Apple’s recent unveiling of Touch ID for the iPhone 5S has been declared the most convenient and, more importantly, secure means of unlocking a smartphone yet. Whilst many derided the decision as a means of gathering data for the US government and NSA (as shown in the meme below), with Apple’s history of taking existing technology and giving it credibility in the mass market, the question of biometric security entering the smartphone and tablet market is already answered. More importantly, however, is whether Apple will sway businesses and the professional sphere into incorporating this technology into their existing security protocols.
Is Apple’s Touch ID the First Step in Widespread Adoption of Biometric Security?
When one looks back into Apple’s history with consumers, it’s clear that they’re a company who, rather than creating brand new and never before heard of products, reinvent and retool concepts that have been part of the public consciousness for a fair amount of time but have failed to achieve mainstream success.
Take, for example, the digital distribution of music. In 1998, Ritmoteca.com tried to establish the very first fully licensed digital music distribution service. Tracks cost $0.99. Albums Cost $9.99. Sound familiar? Ritmoteca went bust in 2003 despite millions of dollars of angel investment and distribution deals with the “big three” record labels.
The same yeah Ritmoteca fell into the nether, the iTunes store was launched. Tracks cost $0.99, albums cost $9.99 and the world could hardly contain its excitement. Paired with the iPod (Apple’s 2001 reiteration the portable MP3 player, a product released 4 years earlier), the iTunes store went on to be a smash hit, with sales of one bolstering sales of the other. It seems that the legacy of genius left behind by the late Steve Jobs wasn’t so much a legacy of invention, but rather one of renovation.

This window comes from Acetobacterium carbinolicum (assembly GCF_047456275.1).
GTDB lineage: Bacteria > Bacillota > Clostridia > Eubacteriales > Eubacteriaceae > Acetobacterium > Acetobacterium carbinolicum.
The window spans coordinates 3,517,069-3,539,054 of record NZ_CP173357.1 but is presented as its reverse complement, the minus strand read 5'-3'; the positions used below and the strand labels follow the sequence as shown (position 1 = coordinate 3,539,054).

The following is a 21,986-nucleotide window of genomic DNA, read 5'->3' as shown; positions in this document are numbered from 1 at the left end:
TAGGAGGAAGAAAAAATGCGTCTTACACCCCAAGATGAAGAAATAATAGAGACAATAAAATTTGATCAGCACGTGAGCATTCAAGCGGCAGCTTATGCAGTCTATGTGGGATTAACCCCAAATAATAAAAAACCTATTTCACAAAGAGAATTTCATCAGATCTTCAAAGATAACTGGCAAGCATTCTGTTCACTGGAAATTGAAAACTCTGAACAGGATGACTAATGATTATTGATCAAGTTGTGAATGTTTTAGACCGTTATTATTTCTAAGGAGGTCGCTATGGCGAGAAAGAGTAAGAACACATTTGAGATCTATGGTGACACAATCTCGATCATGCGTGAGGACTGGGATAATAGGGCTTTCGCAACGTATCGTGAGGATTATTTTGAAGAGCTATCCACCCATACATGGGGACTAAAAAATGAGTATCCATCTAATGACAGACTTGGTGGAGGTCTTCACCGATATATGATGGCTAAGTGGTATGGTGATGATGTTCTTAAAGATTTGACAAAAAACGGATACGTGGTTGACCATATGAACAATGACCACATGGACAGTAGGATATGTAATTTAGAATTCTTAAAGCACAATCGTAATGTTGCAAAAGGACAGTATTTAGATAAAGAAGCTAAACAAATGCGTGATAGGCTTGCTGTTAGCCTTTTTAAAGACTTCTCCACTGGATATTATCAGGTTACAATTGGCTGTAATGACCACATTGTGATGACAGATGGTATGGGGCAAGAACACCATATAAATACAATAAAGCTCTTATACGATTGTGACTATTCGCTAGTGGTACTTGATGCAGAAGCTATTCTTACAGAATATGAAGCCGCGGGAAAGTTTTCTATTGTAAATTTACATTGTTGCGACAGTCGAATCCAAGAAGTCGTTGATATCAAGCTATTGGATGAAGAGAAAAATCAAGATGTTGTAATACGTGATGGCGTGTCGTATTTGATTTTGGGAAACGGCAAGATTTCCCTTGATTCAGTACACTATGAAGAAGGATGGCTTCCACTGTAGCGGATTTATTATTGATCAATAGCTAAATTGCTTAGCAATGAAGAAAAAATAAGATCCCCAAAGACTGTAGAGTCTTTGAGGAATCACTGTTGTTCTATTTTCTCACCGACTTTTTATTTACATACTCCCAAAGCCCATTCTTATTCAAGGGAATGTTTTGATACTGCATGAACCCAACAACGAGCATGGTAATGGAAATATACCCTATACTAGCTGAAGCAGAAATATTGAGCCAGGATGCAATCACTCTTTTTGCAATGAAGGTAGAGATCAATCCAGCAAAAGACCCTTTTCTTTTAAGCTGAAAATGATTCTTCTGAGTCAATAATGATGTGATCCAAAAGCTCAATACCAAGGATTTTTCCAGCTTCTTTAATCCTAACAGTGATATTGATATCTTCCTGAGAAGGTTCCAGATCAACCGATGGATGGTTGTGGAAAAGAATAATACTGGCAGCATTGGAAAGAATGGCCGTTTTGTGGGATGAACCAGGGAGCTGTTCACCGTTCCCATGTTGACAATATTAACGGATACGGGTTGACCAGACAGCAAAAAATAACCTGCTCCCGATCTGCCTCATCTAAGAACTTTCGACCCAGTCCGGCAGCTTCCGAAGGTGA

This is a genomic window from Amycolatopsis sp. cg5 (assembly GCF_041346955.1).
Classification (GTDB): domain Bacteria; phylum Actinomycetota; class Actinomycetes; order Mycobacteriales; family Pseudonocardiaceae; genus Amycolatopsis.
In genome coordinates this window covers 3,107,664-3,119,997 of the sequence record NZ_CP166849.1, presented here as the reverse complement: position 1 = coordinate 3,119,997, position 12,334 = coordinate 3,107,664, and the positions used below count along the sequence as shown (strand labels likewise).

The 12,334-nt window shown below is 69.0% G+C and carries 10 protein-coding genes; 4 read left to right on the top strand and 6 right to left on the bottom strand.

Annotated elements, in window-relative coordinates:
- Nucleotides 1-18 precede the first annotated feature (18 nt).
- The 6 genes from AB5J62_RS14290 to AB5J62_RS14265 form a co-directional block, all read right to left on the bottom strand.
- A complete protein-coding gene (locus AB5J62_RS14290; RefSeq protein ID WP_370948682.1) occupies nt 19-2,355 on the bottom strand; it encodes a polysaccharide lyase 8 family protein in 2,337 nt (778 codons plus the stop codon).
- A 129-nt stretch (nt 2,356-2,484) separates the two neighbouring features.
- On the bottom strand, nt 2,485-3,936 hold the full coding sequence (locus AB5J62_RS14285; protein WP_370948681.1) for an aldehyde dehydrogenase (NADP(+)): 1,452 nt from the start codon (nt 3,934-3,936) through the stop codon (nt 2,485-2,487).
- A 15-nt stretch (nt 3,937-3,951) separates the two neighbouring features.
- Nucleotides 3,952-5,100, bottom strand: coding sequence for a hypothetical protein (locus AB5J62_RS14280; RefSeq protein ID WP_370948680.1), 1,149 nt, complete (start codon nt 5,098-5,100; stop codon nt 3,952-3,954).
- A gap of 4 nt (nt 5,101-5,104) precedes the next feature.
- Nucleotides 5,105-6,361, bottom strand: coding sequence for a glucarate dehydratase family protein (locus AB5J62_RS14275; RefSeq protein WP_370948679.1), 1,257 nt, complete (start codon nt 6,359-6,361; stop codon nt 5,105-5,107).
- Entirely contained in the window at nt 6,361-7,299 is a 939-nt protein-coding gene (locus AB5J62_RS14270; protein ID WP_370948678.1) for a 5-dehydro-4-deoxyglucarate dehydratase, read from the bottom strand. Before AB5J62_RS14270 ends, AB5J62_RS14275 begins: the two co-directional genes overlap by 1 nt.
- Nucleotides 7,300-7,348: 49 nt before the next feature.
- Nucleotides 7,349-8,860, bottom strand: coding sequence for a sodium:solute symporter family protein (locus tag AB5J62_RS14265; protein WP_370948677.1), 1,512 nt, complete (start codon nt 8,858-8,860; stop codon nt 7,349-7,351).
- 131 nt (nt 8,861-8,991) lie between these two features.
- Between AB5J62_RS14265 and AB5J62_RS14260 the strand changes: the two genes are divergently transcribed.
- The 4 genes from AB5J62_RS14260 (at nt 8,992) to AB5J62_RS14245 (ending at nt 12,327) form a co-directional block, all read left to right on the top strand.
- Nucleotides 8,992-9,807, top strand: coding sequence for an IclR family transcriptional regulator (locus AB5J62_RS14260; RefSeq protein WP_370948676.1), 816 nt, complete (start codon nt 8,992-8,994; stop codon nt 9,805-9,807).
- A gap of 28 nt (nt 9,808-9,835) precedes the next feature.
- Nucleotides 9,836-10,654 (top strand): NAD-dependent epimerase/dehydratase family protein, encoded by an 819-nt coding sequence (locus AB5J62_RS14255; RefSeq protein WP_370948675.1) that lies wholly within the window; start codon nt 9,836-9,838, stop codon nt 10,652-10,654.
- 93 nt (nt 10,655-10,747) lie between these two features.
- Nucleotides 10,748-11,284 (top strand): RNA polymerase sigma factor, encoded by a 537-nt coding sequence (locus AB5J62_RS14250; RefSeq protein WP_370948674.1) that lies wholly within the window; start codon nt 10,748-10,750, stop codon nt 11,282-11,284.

Philip Whitchelo, Vice President of Product Marketing at Intralinks, a leading secure virtual data room provider, weighed in one the history and potential future of biometric security considering Apple’s recent announcement:
“Fingerprint biometric technology has been around for more than ten years now. Back then, the technology wasn’t that great. It was used by corporations mainly for access security and to limit employee access to certain secure sections of the premises. The technology wasn’t fool proof and that didn’t help boost consumer confidence.
“Although drastic technological improvements have been made since then, consumer confidence has not caught up. Therefore, it remains to be seen if consumers and financial institutions will start using fingerprint and other biometric technology. I think Apple’s new product offering might help boost consumer confidence. When financial institutions notice this, they might start testing the use of some hybrid form of this technology – such as fingerprints combined with a pin code.”
If the use of biometric security amongst the general public is the first step to business adoption as Whitchelo proposes, then it shouldn’t be too long until business institutions start utilising this technology as, let’s face it, the iPhone 5S is going to sell like hotcakes.
Biometric security may have been around since the late nineties/early noughties, but the tablet computer has a history stretching back to 1989, and no-one was using them until the iPad arrived in 2010. Early adopters of the iPad may have been simply tech enthusiasts, but it didn’t take long for the flagship tablet to find its way into boardrooms across the globe.
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